News, Views, and Commentary:

We realise you’re probably in coronavirus-information-overload, but the things we talk to you about – planning and positioning amid volatility, and market and economic trends – now depend on certainty and transparency and this is all influenced by expectations around the virus. 

In a rapidly moving environment, here’s our current thinking presented in three sections: The Virus, The Economics, and The Markets:

The virus

Recent developments in the spread of the virus around the world include:

  • Better news in some European countries and Australia/NZ.  New cases in Australia have fallen to just under 20 a day (chart below), but sadly sitting at 80 deaths;
  • In the US, new cases per day had peaked a few weeks ago around 35,000 and then fallen back to around 25,000 a day however, in the last few days they have ticked back up over 30,000 a day and are running at 200,000 a week. The US now has almost 900,000 total cases and just over 50,000 deaths (observation: if our per capita death rate was the same as the US we’d have around 5,000 deaths…);
  • New cases in China have risen slightly as attention focuses on a new outbreak on the border with Russia;
  • Europe has passed the peak, but the pace of improvement in Spain seems to be stalled for now. The Spanish government has extended the lockdown for a while longer.

Here in Australia, the better news on infections has been accompanied by further reports of treatments and vaccines, as well as imminent relaxation of restrictions. There is mounting pressure from some vocal activist groups in the US for States to relax controls but fortunately so far this has been met with resistance from State Governors. The Governor of California said, “For those who think we’re out of the woods, those who think we’ve turned the page, those who think we can go back to the way things used to be, I caution you…”.

The focus is increasingly turning to testing and tracking to help find the balance between easing restrictions and keeping control of the virus. This buys time for a vaccine to become available.

Australia – new daily cases (to 25/4/2020)

The economics

The most recent economic news at date of writing includes:

  • In the US, weekly unemployment benefit claims were 5.2 million, bringing the total to 22 million in the past four weeks. Unemployment is expected to rise to 14% or more in coming weeks;
  • The New York Fed’s weekly economic index shows US real GDP running at -11.4% year-on-year;
  • Regional PMIs (purchasing managers’ index) for the US have fallen to levels which suggest the Manufacturing Index (ISM) result for April will be in the low 30s, which would be one of the lowest readings in the last 60 years;
  • China’s GDP fell 6.8% from a year earlier, the worst result since 1992. Retail sales and investment both fell around 16% in March. China’s factories are slowly getting up to speed again, but it is taking longer than expected because both domestic and external demand is still weak. China has focused on supply side recovery, but the demand side is lagging;
  • The IMF said it expects growth in developed countries to fall around 6% in 2020 and recover 4.5% in 2021. The emerging markets bloc is expected to see growth of -1% in 2020, supported by China, and then followed by 6.6% in 2021. This outlook relies on the pandemic peaking in the next three months and social distancing restrictions easing in the second half of the year.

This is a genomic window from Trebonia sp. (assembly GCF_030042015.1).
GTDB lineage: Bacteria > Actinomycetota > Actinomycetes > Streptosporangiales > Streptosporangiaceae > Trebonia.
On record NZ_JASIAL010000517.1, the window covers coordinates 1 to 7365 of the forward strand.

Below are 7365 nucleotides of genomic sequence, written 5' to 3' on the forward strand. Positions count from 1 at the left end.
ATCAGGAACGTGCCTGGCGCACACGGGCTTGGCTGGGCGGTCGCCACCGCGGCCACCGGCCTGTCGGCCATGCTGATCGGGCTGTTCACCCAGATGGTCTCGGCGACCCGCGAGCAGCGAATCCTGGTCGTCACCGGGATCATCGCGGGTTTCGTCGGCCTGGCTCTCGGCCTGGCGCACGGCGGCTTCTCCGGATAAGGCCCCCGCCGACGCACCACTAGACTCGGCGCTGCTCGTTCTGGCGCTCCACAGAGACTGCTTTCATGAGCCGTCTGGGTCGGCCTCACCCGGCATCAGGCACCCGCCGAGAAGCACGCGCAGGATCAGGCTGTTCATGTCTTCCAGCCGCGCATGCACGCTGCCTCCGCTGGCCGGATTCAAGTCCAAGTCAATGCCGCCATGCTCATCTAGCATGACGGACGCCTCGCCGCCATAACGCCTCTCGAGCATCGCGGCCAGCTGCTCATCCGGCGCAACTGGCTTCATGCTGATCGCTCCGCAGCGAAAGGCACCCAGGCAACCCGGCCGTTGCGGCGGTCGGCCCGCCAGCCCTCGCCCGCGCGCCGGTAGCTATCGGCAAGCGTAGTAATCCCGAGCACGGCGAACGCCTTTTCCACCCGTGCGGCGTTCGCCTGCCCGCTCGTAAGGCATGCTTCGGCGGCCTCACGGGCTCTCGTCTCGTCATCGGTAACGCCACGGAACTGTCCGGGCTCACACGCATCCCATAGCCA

The pace of deterioration in the global economic data is accelerating, with worse to come. Most of the attention so far has been on macro data – growth rates, unemployment, etc – but increasingly the focus will turn to micro data as surveys and earnings reports reveal more about the state of businesses and households.

And this chart of the most recent Sentiment Survey from WBC-Bank of Melbourne speaks loudly.

The markets

  • Equity markets have bounced back somewhat since our last Newsletter, though something around 85% of market analysts, investors, and consultants (ourselves included) expect that this has been some sort of relief rally buoyed by declining Virus case rates and hopes of a vaccine coming along sooner rather than later.  We’d observe though that there is still no clarity or certainty around an end-date, or the economic damage that might be done in the meantime. 

  • On the positive, we’ve seen Governments stepping up like never before with enormous economic and human-support packages and Central banks acting swiftly and decisively in concert with them.  That looks good for the economy and society all round – drastic times calling for dramatic action. 

  • But are the markets reconciling the facts with any clarity?  Are the markets reading it right?  We saw a comment during the week from a US based investment manager who wondered out loud about the obvious discord between market-full of companies whose earnings may shrink by 30% or more versus sharemarkets that have dropped 15% or so since late February.  On the other hand, see Paul Taylor’s article below (The ‘rule of thumb’) and note that the financial markets move 9-12 months ahead of the economy itself – so maybe markets see a light at the end of the tunnel already?        

  • So these two little examples illustrate the competing scenarios we face.  The result?  Complete absence of certainty + the human emotional impacts of the virus and social impacts = potential for major volatility.  

Sources: Australian Government, WHO situation reports, Centre for Disease Control (USA), RBA, Quilla Consulting, Perpetual Investments.